Dr. Todd Reynolds
Office: F321 Walters Life Sciences
Lab: B314 Walters Life Sciences
The Reynolds lab focuses on the roles of the phospholipids phosphatidylethanolamine (PE) and phosphatidylserine (PS) in regulating virulence, cell wall composition, and biofilm formation in the pathogenic yeasts Candida albicans and Candida glabrata (most prevelant human fungal pathogens), and the nonpathogenic yeast Saccharomyces cerevisiae (a powerful single-celled eukaryotic genetic model organism). Projects include: 1) Validating unique fungal lipid synthesis enzymes and/or transcriptional regulators as potential antifungal drug targets. In C. albicans, the Cho1p PS synthase is necessary for disease, and is therefore a good antivirulence drug target that is conserved throughout fungi, but is not found in mammals. In Candida glabrata the Opi1p transcription factor, which is unique to fungi, is necessary for viability, and therefore may be a good drug target. 2) Discovering the roles of PS and PE in regulating signal transduction cascades that affect the fungal cell wall (an important factor in fungal virulence). We are using transcriptomic, lipidomic, and cell wall carbohydrate analyses along with genetic and cell biology approaches to address this question in fungi. 3) Elucidating how PS, PE, and associated membrane proteins on the plasma membrane and endosomal protein sorting compartment regulate biofilm formation in fungi.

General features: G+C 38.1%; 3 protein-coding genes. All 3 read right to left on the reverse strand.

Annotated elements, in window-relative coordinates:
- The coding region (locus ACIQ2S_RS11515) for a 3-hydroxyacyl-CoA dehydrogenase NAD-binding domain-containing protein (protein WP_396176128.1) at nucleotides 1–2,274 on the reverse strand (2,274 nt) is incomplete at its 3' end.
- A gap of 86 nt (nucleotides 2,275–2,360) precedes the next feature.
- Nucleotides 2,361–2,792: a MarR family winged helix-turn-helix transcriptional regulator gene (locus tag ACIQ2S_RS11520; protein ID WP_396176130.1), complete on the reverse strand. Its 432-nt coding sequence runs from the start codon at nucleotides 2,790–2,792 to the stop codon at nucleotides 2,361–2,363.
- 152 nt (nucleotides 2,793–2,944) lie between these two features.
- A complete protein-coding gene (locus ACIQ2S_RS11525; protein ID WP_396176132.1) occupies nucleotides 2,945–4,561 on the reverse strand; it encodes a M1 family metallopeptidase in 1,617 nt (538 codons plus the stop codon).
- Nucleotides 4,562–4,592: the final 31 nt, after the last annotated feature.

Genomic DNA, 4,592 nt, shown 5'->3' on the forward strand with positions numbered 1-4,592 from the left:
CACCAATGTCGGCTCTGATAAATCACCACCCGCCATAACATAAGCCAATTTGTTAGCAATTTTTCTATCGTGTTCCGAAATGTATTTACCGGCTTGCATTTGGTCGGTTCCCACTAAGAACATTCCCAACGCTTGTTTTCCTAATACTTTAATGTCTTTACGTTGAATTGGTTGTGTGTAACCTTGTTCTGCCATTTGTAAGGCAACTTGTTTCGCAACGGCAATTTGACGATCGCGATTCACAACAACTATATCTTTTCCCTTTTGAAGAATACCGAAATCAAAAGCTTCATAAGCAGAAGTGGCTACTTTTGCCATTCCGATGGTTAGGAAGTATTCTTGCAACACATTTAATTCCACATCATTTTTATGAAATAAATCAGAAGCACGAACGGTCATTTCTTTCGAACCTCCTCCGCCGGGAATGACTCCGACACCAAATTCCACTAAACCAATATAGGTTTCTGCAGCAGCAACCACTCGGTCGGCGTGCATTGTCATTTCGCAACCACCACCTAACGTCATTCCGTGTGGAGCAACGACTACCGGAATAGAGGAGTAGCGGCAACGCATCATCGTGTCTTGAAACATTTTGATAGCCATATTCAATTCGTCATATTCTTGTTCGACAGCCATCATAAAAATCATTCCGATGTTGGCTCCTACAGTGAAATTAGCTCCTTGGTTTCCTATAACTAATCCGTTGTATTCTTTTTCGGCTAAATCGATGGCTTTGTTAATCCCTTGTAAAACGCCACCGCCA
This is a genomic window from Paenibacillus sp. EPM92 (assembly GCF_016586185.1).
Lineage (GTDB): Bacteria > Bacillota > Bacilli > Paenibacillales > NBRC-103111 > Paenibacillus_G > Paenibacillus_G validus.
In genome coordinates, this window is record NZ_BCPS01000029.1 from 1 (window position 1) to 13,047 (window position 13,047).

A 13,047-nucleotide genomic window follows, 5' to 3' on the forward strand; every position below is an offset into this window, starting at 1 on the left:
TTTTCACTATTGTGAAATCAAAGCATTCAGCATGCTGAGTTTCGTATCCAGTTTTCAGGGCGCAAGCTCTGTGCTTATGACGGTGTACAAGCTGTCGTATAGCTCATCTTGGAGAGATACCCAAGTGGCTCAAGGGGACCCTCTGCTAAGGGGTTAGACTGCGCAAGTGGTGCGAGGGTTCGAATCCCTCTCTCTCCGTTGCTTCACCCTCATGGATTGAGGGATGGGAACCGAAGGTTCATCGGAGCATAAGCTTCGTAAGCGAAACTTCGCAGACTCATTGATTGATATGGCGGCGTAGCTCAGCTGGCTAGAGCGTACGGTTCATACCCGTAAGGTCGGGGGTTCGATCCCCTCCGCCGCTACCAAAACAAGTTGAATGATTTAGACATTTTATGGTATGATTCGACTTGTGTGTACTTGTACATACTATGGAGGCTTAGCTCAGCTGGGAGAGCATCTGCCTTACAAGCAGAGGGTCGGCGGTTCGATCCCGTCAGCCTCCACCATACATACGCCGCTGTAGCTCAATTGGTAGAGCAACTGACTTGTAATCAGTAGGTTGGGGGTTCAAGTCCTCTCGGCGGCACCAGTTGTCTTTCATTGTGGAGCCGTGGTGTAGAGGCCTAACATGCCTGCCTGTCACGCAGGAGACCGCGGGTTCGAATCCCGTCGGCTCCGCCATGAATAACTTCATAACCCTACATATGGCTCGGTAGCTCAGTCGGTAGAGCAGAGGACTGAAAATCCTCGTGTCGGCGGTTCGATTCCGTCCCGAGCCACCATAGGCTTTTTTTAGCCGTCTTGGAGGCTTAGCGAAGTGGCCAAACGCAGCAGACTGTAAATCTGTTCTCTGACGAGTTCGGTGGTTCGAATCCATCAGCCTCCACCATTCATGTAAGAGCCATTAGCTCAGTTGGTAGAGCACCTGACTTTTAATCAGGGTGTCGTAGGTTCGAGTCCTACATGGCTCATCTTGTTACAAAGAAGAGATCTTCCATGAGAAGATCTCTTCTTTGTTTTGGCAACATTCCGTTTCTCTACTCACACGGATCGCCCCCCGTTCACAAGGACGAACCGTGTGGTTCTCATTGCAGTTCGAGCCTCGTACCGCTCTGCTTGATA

For more information click here
- B.S., 1993, Western Kentucky University
- Ph.D., 1999, Vanderbilt University
- Postdoctoral Fellow, 1999-2003, Whitehead Institute